The open seats are student overflow. A large chunk of seats in the upper bowl are reserved for students, and since it’s general admission for us, it can be hard to gauge how many of us will show up. I’d guess that enough seats are reserved to account for most, if not all, students who have bought tickets, and since there are still a few who haven’t even picked them up (sinners, all of them), that necessitates empty seats.

What type of support has the basketball program provided for the Maize Rage?

Our relationship is mostly a positive one. They give us pretty free reign as far as chants and signs go. They also buy us a limited number of tickets to the Big Ten Tournament as well as the Michigan State game in East Lansing every year. So we have no right to complain, but if we did, we’d mention the fact that the bleachers were shrunk and pushed back during last year’s renovations. Anyone who has seen a game in East Lansing knows how intimidating a ring of students can be. More feasibly, I wish there were more consistency with the way the pregame is run. We used to pick the music for the intro song, and get pumped up for tipoff. Now we stand around and shake our heads. Is a good song too much to ask for?

What’s the one thing that you wish non-student fans did at basketball games?

I respect Michigan crowds because they do a good job of getting loud and standing up at big moments. They don’t need to be as loud as we are all game (though that’d be great, and if you’ve ever gone to a game in Indiana’s Assembly Hall, you know how intimidating of an atmosphere this could create). We do wish that everyone showed up earlier though. The students make up the majority of the crowd until a minute or two before tipoff. We asked Josh Bartelstein to come talk to us at one of our meetings, and he mentioned that the size of the crowd during the pregame warm-up matters as much on the road as the size of the crowd during the actual game. He described how frightening it was to walk into Allen Fieldhouse (in Kansas) his freshman year and have it packed full over an hour before tipoff.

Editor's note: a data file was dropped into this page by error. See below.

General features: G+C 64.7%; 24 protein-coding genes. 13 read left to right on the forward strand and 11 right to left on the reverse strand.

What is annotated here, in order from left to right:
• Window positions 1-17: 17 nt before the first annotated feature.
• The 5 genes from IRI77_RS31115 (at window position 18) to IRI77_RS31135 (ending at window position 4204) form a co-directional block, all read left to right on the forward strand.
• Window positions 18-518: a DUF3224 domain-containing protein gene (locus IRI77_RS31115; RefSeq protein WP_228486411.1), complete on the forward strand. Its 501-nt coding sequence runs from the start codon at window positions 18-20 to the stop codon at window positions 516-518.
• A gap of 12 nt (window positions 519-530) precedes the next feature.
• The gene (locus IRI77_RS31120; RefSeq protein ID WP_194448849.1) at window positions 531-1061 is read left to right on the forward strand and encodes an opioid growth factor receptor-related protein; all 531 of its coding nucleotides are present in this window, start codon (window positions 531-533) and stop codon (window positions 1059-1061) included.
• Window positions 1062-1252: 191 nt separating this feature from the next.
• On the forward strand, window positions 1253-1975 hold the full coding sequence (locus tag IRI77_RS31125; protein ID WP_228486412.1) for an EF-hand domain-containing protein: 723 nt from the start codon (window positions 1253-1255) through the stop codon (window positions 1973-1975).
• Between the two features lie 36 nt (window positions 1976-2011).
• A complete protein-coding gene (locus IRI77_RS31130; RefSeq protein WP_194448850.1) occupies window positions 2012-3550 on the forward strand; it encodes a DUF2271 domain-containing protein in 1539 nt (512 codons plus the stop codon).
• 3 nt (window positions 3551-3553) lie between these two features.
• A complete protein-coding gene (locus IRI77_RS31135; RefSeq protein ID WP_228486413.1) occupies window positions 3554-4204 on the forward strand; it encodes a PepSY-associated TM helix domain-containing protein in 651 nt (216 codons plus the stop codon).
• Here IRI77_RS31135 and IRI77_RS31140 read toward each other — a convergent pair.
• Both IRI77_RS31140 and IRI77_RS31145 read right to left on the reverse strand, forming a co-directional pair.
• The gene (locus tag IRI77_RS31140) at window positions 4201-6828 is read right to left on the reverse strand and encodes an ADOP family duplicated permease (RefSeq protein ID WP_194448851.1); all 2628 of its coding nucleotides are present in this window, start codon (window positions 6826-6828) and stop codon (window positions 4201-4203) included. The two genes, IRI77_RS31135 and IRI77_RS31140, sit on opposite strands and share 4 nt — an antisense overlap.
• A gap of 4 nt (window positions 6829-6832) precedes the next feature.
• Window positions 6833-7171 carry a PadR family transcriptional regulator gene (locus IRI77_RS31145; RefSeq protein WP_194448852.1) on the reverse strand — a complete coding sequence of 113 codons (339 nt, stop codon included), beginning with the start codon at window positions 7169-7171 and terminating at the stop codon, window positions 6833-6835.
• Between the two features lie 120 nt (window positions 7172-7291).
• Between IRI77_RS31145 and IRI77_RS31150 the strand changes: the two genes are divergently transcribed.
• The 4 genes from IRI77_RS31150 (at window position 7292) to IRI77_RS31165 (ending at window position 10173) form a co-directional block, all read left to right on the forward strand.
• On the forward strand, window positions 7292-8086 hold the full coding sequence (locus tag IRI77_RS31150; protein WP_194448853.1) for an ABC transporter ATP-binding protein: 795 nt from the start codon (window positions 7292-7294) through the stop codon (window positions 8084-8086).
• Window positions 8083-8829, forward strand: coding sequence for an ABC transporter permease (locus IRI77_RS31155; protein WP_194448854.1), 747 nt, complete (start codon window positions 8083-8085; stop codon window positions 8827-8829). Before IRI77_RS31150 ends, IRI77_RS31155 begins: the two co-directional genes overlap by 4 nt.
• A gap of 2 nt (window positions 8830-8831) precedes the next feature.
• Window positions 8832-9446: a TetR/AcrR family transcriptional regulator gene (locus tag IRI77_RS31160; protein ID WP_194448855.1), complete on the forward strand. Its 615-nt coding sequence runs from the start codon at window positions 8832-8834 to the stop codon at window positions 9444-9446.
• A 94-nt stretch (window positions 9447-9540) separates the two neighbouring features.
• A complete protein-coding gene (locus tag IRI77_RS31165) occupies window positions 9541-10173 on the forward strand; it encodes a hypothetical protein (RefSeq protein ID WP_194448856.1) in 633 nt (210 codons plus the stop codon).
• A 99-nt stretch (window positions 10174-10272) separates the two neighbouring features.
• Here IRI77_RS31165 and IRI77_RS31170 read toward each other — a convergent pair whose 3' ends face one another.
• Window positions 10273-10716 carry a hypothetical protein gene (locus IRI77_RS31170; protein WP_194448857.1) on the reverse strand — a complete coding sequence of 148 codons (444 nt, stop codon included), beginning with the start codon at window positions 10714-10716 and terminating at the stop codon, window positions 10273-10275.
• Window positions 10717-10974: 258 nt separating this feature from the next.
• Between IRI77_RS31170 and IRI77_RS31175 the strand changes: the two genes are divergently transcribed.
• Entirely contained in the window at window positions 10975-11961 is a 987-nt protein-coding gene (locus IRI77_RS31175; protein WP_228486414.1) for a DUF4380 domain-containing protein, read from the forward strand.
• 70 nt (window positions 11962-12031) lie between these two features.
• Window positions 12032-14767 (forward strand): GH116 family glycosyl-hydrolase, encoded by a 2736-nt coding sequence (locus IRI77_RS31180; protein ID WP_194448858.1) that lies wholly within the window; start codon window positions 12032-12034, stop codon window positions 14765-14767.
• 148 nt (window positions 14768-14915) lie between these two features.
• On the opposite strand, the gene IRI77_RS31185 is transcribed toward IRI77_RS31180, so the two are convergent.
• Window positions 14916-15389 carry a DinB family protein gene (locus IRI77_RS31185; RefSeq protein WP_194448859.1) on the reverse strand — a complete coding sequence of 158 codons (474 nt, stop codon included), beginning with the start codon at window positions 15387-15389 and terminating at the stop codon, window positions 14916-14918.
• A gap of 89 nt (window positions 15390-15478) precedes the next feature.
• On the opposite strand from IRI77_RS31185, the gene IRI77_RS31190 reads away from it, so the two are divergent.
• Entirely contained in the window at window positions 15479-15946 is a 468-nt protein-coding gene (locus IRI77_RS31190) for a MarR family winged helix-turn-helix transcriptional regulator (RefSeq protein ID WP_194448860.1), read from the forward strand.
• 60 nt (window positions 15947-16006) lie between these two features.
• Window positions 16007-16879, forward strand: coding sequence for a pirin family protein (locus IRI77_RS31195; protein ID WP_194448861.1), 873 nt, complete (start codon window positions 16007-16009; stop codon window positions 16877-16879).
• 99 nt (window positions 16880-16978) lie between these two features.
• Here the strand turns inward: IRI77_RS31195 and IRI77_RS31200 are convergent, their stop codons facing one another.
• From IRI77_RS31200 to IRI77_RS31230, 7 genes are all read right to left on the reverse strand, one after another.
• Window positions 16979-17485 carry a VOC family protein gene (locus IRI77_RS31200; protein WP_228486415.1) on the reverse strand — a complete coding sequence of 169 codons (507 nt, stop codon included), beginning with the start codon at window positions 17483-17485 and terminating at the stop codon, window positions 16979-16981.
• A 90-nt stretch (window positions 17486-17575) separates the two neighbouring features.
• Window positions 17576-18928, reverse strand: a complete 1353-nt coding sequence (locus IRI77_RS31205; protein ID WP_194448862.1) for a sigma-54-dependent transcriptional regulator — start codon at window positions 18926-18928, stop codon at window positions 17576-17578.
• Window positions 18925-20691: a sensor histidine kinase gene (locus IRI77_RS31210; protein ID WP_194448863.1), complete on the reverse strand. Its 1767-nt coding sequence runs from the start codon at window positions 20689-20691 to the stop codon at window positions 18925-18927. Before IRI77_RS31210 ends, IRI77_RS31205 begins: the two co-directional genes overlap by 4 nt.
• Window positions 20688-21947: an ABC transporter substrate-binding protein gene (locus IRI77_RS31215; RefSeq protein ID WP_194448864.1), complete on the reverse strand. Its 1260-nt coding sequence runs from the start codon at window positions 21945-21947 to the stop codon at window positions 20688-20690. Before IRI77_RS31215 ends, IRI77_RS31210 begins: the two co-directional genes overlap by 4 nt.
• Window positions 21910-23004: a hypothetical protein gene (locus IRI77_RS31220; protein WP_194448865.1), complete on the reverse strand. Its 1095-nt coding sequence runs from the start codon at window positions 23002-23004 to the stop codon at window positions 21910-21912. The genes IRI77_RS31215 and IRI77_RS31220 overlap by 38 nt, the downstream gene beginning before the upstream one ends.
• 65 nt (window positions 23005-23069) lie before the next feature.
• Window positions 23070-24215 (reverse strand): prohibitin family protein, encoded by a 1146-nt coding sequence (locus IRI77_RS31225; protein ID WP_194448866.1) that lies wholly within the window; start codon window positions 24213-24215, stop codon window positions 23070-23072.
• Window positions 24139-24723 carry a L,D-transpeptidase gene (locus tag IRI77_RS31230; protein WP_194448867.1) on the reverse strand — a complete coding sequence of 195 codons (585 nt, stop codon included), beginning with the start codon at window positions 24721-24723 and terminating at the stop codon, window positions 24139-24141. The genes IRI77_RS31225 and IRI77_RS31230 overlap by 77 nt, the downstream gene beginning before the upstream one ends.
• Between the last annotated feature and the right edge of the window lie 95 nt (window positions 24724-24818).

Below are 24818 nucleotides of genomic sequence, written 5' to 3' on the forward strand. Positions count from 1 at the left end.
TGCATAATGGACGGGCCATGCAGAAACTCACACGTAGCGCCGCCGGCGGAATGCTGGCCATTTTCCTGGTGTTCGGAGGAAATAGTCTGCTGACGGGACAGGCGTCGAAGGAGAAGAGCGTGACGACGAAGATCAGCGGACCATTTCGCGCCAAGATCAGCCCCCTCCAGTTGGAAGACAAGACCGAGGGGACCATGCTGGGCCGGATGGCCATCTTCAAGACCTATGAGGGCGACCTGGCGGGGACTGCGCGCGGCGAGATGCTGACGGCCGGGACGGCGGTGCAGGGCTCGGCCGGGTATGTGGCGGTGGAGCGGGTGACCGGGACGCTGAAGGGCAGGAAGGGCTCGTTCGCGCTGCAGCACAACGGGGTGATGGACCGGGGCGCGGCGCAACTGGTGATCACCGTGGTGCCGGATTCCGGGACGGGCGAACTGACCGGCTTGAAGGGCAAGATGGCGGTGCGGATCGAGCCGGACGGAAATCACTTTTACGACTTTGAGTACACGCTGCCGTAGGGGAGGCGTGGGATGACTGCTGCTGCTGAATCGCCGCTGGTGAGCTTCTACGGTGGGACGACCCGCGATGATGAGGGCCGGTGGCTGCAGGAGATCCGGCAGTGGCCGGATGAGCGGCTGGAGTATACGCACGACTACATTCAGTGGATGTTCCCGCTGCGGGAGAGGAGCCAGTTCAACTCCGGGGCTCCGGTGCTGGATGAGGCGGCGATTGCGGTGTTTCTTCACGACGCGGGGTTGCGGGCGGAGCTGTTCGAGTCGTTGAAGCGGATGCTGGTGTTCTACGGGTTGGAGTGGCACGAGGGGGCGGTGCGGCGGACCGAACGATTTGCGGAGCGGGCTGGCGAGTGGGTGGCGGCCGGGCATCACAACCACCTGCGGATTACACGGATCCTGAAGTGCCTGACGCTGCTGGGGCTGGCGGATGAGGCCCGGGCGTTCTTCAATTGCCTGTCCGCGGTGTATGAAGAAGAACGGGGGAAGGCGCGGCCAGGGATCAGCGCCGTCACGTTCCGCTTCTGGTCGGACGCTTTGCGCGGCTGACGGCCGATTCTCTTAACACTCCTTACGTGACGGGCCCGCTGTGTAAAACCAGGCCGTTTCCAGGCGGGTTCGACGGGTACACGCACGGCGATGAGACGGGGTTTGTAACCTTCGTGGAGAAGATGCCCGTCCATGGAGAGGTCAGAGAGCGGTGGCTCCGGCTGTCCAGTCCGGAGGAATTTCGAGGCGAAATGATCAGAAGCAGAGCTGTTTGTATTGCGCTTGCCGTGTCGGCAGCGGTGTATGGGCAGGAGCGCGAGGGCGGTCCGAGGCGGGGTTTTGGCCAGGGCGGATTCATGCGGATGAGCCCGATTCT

What’s the one thing that you wish the Maize Rage did a better job of?

We could use better coordination, clearer cheers, and maybe a truly iconic tradition or two before we start calling ourselves the class of the Big Ten. For now I’d be content if everyone “popcorned” (our term for jumping up and down when we are on defense) consistently. It’s really simple, and it’s what all the future Michigan fans out there first notice about us when watch us on TV. When 90% of us do it, it is intimidating. When it’s only the front row: not so much. We’re improving by leaps and bounds every year though. It’s important to remember that we’re a young section. The Maize Rage was only started in the ‘98-‘99 season, and we have freshmen this year who have never been alive during a Michigan Final Four appearance. It’ll take more than one or two solid seasons to reverse a decade of basketball apathy, but the growth in size of the Rage is a good sign of progress.

The Ohio State game on Saturday is as big as it gets, any special surprises from the Rage?

Well, I can’t ruin any surprises, but I can confirm that we are working on a couple of in-game ideas. The Rage Page (our pregame newsletter we pass out every game) will have the details. To our fans of the “Jort-out”, we’re sorry to say that we won’t have a theme, unless of course you consider “hating Ohio” to be a theme. This will be our loudest game yet, I’ll promise you that. One other thing: For those who always ask about the giant head posters seen in places like Indiana, we’re sorry to say we still won’t have any. They cost 70 dollars each, which is pricey for us college students. Indiana has so many because their athletic department provides most of them. Also, they don’t have to buy football tickets in Bloomington (I kid, I kid…).

As a reminder, all of these answers are Bob McWilliams’ and not intended to represent the Maize Rage as an organization.